Loneliness and the psychosis continuum: can loneliness be a target for mental health services?

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Laurie Hare-Duke writes his debut elf blog on a recent meta-analysis on loneliness and the psychosis continuum, which finds that loneliness is associated with both positive and negative psychotic symptoms, and is more strongly associated with paranoia than with hallucinations.

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Facing our inner voices: AVATAR therapy for auditory hallucinations in people with psychosis

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Joe Barnby summarises a recent RCT in The Lancet Psychiatry of AVATAR therapy for auditory verbal hallucinations in people with psychosis.

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Insomnia, paranoia and hallucinations: Sleepio CBTi at the OASIS

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Jack Barton publishes his debut elf blog on the huge OASIS randomised controlled trial, which explores the effects that improved sleep can have on our mental health.

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It’s a jungle out there: the natural history of behavioural and psychological symptoms of dementia

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Caroline Struthers scrutinises a systematic review on the longitudinal course of behavioural and psychological symptoms of dementia.

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Transcranial magnetic stimulation for schizophrenia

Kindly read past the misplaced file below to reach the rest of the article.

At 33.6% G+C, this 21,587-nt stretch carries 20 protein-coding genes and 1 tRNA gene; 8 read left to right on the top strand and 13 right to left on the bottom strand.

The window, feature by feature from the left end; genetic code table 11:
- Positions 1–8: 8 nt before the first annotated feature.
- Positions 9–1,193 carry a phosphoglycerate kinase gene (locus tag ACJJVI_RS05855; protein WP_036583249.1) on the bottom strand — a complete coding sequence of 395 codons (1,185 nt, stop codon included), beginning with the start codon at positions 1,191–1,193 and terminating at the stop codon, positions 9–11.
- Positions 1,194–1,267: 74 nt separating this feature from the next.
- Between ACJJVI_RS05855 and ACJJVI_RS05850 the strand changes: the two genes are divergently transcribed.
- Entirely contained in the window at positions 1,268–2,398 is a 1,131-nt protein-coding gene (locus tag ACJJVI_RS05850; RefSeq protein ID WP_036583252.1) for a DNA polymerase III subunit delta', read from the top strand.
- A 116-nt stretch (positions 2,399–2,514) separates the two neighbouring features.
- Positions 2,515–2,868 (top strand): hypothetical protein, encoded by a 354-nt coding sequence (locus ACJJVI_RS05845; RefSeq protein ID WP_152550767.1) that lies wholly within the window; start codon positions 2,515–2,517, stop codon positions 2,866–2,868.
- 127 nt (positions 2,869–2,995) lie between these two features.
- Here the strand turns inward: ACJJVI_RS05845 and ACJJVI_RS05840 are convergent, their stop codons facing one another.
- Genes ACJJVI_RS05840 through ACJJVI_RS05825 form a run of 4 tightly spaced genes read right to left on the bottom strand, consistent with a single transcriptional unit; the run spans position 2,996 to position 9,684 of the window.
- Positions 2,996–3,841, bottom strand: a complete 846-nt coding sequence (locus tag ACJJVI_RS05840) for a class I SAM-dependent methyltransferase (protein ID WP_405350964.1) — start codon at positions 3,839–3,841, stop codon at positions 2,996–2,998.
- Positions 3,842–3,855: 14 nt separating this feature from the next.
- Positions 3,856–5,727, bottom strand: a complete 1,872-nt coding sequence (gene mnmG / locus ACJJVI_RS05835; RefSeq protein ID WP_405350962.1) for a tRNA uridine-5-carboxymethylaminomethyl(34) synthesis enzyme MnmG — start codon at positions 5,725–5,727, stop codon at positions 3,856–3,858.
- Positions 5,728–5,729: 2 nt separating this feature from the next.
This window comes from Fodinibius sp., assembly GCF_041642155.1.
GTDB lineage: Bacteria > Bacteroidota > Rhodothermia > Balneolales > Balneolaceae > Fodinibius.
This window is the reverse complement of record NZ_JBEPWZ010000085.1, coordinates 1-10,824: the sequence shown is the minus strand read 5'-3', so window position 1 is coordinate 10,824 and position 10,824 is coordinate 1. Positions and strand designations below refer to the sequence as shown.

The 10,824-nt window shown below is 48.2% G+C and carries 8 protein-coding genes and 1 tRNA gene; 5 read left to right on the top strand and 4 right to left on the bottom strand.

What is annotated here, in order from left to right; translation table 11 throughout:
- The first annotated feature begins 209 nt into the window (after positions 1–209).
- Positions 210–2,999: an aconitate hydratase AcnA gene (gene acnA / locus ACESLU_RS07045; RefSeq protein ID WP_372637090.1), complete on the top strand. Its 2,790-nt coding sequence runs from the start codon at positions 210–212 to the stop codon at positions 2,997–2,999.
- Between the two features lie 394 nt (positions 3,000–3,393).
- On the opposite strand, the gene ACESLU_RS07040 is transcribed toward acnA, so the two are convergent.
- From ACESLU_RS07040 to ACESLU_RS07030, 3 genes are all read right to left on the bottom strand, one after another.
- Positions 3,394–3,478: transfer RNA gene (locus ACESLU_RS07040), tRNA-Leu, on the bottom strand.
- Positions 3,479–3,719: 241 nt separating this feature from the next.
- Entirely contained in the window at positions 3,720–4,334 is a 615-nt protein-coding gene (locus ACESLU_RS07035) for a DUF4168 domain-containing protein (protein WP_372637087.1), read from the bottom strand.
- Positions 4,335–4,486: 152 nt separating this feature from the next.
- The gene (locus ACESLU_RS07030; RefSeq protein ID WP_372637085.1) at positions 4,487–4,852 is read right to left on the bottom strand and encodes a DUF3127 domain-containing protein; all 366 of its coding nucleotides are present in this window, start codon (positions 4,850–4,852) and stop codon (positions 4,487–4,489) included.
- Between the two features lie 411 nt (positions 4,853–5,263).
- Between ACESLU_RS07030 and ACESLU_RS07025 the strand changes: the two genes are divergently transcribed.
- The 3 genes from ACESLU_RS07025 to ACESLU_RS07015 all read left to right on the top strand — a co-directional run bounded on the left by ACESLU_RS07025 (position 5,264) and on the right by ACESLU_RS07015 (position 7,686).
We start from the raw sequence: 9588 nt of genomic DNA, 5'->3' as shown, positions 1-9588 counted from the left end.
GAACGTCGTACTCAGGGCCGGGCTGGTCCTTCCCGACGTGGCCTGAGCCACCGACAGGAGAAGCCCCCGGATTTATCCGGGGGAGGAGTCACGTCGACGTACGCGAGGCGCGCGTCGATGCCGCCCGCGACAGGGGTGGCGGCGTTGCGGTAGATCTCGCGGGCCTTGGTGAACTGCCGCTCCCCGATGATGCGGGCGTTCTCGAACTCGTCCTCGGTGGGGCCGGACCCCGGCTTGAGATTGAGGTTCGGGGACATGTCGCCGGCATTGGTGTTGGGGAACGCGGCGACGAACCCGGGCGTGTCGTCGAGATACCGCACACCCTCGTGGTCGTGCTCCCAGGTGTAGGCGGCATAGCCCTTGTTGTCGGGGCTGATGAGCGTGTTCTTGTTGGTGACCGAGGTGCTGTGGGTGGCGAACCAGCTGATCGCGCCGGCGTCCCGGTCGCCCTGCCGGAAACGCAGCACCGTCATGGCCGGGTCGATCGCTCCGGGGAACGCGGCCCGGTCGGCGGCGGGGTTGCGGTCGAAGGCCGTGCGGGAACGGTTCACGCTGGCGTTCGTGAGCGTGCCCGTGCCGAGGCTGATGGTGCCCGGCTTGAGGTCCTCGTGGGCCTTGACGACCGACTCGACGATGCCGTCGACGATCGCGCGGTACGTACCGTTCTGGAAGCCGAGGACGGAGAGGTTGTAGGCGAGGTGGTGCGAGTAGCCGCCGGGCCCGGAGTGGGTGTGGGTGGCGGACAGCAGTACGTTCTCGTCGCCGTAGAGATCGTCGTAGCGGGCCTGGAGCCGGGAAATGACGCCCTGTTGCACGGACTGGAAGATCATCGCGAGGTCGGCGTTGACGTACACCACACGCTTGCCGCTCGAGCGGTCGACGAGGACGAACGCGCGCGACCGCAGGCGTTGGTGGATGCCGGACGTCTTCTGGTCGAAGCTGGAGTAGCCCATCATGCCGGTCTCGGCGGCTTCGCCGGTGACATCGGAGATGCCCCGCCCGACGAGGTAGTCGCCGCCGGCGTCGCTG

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Joanne Wallace considers the findings of a new Cochrane systematic review on Transcranial Magnetic Stimulation (TMS) for schizophrenia.

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CBT for insomnia in people with active psychotic symptoms

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Sarah McDonald appraises the Better Sleep Trial (BEST), a pilot RCT which shows that CBT may be a promising treatment for insomnia in people with active psychotic symptoms.

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Are psychotic symptoms predictive of suicide attempts?

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Over the past several years, there has been a lively academic debate about what it means to have psychotic symptoms. Although these symptoms (most commonly auditory hallucinations) can be part of the expression of a psychotic illness, on their own they are neither necessary nor sufficient for a diagnosis. In fact, researchers from many countries [read the full story…]

Simulated hallucinations increase empathy towards people with schizophrenia, but also increase the desire for social distance

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It’s well documented that people with severe mental health conditions such as schizophrenia, suffer from stigmatisation on a regular basis. Stigma can be caused by ignorance or a lack of knowledge about a disease. As the actress Shirley Maclaine once said: Fear makes strangers of people who would be friends. Researchers have developed a number [read the full story…]